Player piracy in Metro Manila’s college basketball is in the news again.
First was Jared Bahay, who reportedly left the University of the Philippines Fighting Maroons to join the Ateneo Blue Eagles in the UAAP (University Athletic Association of the Philippines) Men’s basketball competition.
Then came reports that Jacob Cortez was transferring to De La Salle from San Beda, a move that will absolutely hurt the Red Lions’ title-retention bid in the next season of the NCAA (National Collegiate Athletic Association) Men’s basketball tournament.
Bahay’s transfer has remained unconfirmed but not Cortez’s.
What’s almost certain is that wealthy alumni and corporate giants have banded together to snatch Bahay out of UP. This is not really new, surprising, since this practice has been going on for the longest time.
School-switching is not illegal as there’s no league rule against it. The only condition for it to be allowed is for the transferring player to sit out his first year with the new team.
Ambitious, title-driven schools consider one year as too short a wait and it’d be worth the sacrifice especially since the player being snared is a potential title-stealer.
Did money change hands in the highly-perceived explosive deals involving Bahay and Cortez?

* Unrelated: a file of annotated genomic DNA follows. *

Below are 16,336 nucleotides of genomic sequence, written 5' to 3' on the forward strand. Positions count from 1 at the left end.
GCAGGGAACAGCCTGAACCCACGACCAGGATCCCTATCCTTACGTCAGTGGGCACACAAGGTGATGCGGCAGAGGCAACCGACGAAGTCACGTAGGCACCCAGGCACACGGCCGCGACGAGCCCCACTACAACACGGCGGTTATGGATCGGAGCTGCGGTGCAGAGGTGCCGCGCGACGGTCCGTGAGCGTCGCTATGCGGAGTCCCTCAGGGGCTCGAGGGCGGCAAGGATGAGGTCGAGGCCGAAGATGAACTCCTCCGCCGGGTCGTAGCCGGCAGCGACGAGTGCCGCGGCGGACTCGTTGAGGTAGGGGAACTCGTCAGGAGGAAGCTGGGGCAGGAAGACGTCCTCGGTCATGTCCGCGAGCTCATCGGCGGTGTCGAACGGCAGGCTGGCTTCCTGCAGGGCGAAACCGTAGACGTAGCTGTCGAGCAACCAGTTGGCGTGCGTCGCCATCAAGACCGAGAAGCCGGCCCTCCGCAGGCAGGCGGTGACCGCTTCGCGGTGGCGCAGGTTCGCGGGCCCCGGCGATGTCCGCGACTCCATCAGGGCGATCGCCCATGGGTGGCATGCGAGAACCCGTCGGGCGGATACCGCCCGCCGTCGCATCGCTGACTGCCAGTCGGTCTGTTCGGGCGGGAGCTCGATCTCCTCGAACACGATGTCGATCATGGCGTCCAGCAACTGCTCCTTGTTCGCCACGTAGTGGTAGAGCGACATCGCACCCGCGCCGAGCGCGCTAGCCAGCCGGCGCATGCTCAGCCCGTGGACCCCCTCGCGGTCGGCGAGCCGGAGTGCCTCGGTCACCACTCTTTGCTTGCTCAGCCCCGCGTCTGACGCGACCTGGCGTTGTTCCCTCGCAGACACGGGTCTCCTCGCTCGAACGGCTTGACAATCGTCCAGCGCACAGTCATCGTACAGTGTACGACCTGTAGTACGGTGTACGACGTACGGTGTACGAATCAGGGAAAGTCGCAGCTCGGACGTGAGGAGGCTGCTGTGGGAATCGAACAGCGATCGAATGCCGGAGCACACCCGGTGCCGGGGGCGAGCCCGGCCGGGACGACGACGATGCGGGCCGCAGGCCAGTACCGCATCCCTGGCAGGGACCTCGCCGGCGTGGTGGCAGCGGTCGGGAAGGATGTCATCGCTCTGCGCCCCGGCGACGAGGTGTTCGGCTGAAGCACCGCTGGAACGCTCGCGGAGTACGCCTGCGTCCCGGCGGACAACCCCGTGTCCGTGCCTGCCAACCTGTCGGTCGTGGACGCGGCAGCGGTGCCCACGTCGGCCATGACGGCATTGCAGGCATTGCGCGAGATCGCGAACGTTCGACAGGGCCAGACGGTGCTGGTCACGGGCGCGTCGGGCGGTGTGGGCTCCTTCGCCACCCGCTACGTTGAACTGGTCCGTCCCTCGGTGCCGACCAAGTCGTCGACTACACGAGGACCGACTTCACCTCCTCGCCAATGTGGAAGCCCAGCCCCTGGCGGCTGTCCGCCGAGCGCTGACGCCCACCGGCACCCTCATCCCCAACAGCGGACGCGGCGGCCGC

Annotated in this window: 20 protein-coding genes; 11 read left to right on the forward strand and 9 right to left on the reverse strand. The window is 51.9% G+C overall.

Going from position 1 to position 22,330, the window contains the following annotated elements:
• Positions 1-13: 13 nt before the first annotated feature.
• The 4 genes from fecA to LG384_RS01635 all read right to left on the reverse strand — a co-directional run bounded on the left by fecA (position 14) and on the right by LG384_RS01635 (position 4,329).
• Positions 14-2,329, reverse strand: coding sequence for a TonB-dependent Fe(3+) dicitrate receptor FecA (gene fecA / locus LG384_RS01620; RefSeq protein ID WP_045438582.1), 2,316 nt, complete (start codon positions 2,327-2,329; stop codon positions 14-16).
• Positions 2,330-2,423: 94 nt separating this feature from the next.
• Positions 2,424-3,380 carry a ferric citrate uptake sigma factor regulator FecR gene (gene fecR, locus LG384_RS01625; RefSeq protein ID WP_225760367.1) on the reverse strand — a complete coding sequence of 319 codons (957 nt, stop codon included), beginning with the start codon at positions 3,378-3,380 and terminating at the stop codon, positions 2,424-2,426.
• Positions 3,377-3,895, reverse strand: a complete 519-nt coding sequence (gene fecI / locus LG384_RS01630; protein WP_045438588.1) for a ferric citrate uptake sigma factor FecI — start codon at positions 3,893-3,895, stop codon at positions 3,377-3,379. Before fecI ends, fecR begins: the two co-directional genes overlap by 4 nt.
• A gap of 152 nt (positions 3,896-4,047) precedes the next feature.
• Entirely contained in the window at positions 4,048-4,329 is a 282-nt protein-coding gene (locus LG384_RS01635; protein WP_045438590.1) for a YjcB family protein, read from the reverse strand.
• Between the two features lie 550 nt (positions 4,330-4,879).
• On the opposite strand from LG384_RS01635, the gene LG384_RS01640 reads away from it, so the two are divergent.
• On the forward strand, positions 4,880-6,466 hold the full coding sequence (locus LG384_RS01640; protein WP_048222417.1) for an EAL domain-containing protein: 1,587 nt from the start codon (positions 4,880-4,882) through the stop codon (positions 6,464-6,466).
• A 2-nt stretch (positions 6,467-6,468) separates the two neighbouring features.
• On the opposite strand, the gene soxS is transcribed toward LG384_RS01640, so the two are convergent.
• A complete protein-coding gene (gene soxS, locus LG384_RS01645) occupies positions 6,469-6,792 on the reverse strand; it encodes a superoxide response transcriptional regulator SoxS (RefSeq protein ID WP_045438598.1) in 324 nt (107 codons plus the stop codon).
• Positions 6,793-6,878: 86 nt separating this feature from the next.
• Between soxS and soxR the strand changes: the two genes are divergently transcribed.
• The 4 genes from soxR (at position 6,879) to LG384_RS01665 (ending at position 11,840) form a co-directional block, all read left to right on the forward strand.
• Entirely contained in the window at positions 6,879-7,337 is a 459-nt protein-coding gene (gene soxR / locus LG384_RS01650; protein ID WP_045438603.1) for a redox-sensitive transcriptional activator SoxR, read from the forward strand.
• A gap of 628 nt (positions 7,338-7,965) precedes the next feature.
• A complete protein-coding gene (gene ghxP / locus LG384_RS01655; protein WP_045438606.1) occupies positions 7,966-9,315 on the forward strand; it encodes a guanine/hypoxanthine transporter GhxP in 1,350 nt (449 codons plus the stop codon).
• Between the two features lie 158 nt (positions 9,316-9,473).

For Cortez alone, Marites tells me the kid got a P1,000,000 signing bonus and a P100,000 monthly salary.
If true, that’s a lot of money. A blessing this early for someone who isn’t a degree holder yet like Cortez.
But Cortez is definitely a big catch. As one of the stars in San Beda’s recent NCAA championship run, Cortez averaged 15.4 points, 3.7 rebounds and 3.7 assists a game in the Red Lions’ triumph in five years.
“I’ve been wanting to pursue him since last year,” said De La Salle champion coach Topex Robinson of Cortez, the son of three-time Archer champion Mike.
Is player piracy a disease?
Not really. It benefits both the player and the school that lands the prey.
The school losing its prized possession will surely sulk. But it is what it is. Maybe it happened because it fumbled along the way, like mistreating the departing player?
And since no tournament rule discourages the practice, it’s become an everyday thing.
So, who’s yakking?